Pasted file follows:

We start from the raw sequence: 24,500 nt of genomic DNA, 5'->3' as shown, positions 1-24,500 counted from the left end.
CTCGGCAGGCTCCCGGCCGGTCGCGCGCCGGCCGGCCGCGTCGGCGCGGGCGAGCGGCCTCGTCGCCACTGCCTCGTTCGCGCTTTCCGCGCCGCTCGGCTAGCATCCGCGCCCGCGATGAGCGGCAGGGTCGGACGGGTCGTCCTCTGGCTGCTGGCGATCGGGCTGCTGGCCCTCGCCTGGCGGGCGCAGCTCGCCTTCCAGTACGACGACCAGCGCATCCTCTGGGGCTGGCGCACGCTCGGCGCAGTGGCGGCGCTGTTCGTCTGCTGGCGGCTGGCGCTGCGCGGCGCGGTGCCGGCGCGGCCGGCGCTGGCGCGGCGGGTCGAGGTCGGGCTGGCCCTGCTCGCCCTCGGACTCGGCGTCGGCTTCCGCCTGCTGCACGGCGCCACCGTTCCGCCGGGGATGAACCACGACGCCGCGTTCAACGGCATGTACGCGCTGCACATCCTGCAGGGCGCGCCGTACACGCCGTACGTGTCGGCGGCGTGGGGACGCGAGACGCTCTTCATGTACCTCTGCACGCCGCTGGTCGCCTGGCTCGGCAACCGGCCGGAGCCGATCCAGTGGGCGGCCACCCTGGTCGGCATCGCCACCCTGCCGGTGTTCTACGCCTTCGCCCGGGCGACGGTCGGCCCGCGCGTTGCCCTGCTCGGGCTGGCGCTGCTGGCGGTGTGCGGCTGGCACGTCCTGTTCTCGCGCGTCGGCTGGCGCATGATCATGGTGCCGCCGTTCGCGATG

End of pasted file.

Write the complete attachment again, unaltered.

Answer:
We start from the raw sequence: 24,500 nt of genomic DNA, 5'->3' as shown, positions 1-24,500 counted from the left end.
CTCGGCAGGCTCCCGGCCGGTCGCGCGCCGGCCGGCCGCGTCGGCGCGGGCGAGCGGCCTCGTCGCCACTGCCTCGTTCGCGCTTTCCGCGCCGCTCGGCTAGCATCCGCGCCCGCGATGAGCGGCAGGGTCGGACGGGTCGTCCTCTGGCTGCTGGCGATCGGGCTGCTGGCCCTCGCCTGGCGGGCGCAGCTCGCCTTCCAGTACGACGACCAGCGCATCCTCTGGGGCTGGCGCACGCTCGGCGCAGTGGCGGCGCTGTTCGTCTGCTGGCGGCTGGCGCTGCGCGGCGCGGTGCCGGCGCGGCCGGCGCTGGCGCGGCGGGTCGAGGTCGGGCTGGCCCTGCTCGCCCTCGGACTCGGCGTCGGCTTCCGCCTGCTGCACGGCGCCACCGTTCCGCCGGGGATGAACCACGACGCCGCGTTCAACGGCATGTACGCGCTGCACATCCTGCAGGGCGCGCCGTACACGCCGTACGTGTCGGCGGCGTGGGGACGCGAGACGCTCTTCATGTACCTCTGCACGCCGCTGGTCGCCTGGCTCGGCAACCGGCCGGAGCCGATCCAGTGGGCGGCCACCCTGGTCGGCATCGCCACCCTGCCGGTGTTCTACGCCTTCGCCCGGGCGACGGTCGGCCCGCGCGTTGCCCTGCTCGGGCTGGCGCTGCTGGCGGTGTGCGGCTGGCACGTCCTGTTCTCGCGCGTCGGCTGGCGCATGATCATGGTGCCGCCGTTCGCGATG